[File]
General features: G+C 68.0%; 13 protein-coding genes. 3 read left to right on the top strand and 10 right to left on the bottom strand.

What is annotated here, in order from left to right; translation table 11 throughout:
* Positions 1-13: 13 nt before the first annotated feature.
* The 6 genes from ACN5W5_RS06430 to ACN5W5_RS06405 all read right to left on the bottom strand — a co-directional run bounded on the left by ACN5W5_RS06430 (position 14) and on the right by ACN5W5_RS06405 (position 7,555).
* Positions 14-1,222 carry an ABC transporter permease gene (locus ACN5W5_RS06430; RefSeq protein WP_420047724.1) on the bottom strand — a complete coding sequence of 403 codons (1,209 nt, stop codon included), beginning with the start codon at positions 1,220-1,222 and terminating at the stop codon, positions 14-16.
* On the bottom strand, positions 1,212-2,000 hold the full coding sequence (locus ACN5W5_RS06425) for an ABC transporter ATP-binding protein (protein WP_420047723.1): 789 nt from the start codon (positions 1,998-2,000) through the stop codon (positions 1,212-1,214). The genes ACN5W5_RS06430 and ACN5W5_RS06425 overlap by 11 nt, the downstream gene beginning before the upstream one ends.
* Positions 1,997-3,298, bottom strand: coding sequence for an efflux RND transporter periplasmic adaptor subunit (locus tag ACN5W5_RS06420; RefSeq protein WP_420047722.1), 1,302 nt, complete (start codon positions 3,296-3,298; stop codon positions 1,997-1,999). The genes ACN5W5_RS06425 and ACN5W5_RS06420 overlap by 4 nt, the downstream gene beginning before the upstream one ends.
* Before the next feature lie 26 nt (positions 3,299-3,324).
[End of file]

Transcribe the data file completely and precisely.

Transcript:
General features: G+C 68.0%; 13 protein-coding genes. 3 read left to right on the top strand and 10 right to left on the bottom strand.

What is annotated here, in order from left to right; translation table 11 throughout:
* Positions 1-13: 13 nt before the first annotated feature.
* The 6 genes from ACN5W5_RS06430 to ACN5W5_RS06405 all read right to left on the bottom strand — a co-directional run bounded on the left by ACN5W5_RS06430 (position 14) and on the right by ACN5W5_RS06405 (position 7,555).
* Positions 14-1,222 carry an ABC transporter permease gene (locus ACN5W5_RS06430; RefSeq protein WP_420047724.1) on the bottom strand — a complete coding sequence of 403 codons (1,209 nt, stop codon included), beginning with the start codon at positions 1,220-1,222 and terminating at the stop codon, positions 14-16.
* On the bottom strand, positions 1,212-2,000 hold the full coding sequence (locus ACN5W5_RS06425) for an ABC transporter ATP-binding protein (protein WP_420047723.1): 789 nt from the start codon (positions 1,998-2,000) through the stop codon (positions 1,212-1,214). The genes ACN5W5_RS06430 and ACN5W5_RS06425 overlap by 11 nt, the downstream gene beginning before the upstream one ends.
* Positions 1,997-3,298, bottom strand: coding sequence for an efflux RND transporter periplasmic adaptor subunit (locus tag ACN5W5_RS06420; RefSeq protein WP_420047722.1), 1,302 nt, complete (start codon positions 3,296-3,298; stop codon positions 1,997-1,999). The genes ACN5W5_RS06425 and ACN5W5_RS06420 overlap by 4 nt, the downstream gene beginning before the upstream one ends.
* Before the next feature lie 26 nt (positions 3,299-3,324).